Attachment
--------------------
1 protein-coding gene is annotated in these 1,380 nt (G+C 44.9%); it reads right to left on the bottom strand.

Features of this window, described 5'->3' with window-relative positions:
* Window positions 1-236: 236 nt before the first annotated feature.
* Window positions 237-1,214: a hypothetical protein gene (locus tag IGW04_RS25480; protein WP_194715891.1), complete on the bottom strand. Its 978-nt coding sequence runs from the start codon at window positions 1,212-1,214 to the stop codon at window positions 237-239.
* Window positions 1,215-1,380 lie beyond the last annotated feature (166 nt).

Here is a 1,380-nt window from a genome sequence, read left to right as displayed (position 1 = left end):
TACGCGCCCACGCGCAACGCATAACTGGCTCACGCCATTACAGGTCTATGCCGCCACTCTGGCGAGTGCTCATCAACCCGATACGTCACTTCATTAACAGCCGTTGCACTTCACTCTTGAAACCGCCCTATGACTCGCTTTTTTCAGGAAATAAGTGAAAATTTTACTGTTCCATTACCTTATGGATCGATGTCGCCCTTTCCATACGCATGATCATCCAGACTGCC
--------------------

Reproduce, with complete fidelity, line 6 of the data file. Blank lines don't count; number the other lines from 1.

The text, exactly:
Here is a 1,380-nt window from a genome sequence, read left to right as displayed (position 1 = left end):